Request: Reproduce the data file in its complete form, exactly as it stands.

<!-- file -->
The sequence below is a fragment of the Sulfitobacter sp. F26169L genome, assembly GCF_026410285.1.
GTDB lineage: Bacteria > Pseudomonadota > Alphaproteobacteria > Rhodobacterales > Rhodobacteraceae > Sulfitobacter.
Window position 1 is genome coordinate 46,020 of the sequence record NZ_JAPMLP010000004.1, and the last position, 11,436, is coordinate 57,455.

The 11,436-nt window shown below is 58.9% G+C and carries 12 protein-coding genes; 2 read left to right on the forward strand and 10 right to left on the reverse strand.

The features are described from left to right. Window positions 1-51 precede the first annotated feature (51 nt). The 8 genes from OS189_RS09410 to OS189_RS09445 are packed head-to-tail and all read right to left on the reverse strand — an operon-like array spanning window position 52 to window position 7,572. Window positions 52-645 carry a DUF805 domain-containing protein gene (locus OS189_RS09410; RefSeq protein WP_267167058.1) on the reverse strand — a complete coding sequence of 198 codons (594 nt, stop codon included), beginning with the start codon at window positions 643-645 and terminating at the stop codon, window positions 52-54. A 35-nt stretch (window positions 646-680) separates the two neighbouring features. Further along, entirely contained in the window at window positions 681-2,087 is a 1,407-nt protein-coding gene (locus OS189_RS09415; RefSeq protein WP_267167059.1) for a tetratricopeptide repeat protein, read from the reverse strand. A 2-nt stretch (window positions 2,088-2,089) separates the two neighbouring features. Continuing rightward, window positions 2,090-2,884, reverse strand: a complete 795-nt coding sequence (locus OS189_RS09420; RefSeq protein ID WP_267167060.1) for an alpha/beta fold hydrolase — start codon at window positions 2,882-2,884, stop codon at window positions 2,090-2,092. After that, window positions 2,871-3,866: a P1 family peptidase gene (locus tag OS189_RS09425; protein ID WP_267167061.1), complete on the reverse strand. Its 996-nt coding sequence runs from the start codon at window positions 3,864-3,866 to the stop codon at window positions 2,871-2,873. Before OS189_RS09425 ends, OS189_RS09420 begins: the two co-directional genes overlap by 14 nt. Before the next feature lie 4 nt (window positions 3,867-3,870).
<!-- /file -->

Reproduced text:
The sequence below is a fragment of the Sulfitobacter sp. F26169L genome, assembly GCF_026410285.1.
GTDB lineage: Bacteria > Pseudomonadota > Alphaproteobacteria > Rhodobacterales > Rhodobacteraceae > Sulfitobacter.
Window position 1 is genome coordinate 46,020 of the sequence record NZ_JAPMLP010000004.1, and the last position, 11,436, is coordinate 57,455.

The 11,436-nt window shown below is 58.9% G+C and carries 12 protein-coding genes; 2 read left to right on the forward strand and 10 right to left on the reverse strand.

The features are described from left to right. Window positions 1-51 precede the first annotated feature (51 nt). The 8 genes from OS189_RS09410 to OS189_RS09445 are packed head-to-tail and all read right to left on the reverse strand — an operon-like array spanning window position 52 to window position 7,572. Window positions 52-645 carry a DUF805 domain-containing protein gene (locus OS189_RS09410; RefSeq protein WP_267167058.1) on the reverse strand — a complete coding sequence of 198 codons (594 nt, stop codon included), beginning with the start codon at window positions 643-645 and terminating at the stop codon, window positions 52-54. A 35-nt stretch (window positions 646-680) separates the two neighbouring features. Further along, entirely contained in the window at window positions 681-2,087 is a 1,407-nt protein-coding gene (locus OS189_RS09415; RefSeq protein WP_267167059.1) for a tetratricopeptide repeat protein, read from the reverse strand. A 2-nt stretch (window positions 2,088-2,089) separates the two neighbouring features. Continuing rightward, window positions 2,090-2,884, reverse strand: a complete 795-nt coding sequence (locus OS189_RS09420; RefSeq protein ID WP_267167060.1) for an alpha/beta fold hydrolase — start codon at window positions 2,882-2,884, stop codon at window positions 2,090-2,092. After that, window positions 2,871-3,866: a P1 family peptidase gene (locus tag OS189_RS09425; protein ID WP_267167061.1), complete on the reverse strand. Its 996-nt coding sequence runs from the start codon at window positions 3,864-3,866 to the stop codon at window positions 2,871-2,873. Before OS189_RS09425 ends, OS189_RS09420 begins: the two co-directional genes overlap by 14 nt. Before the next feature lie 4 nt (window positions 3,867-3,870).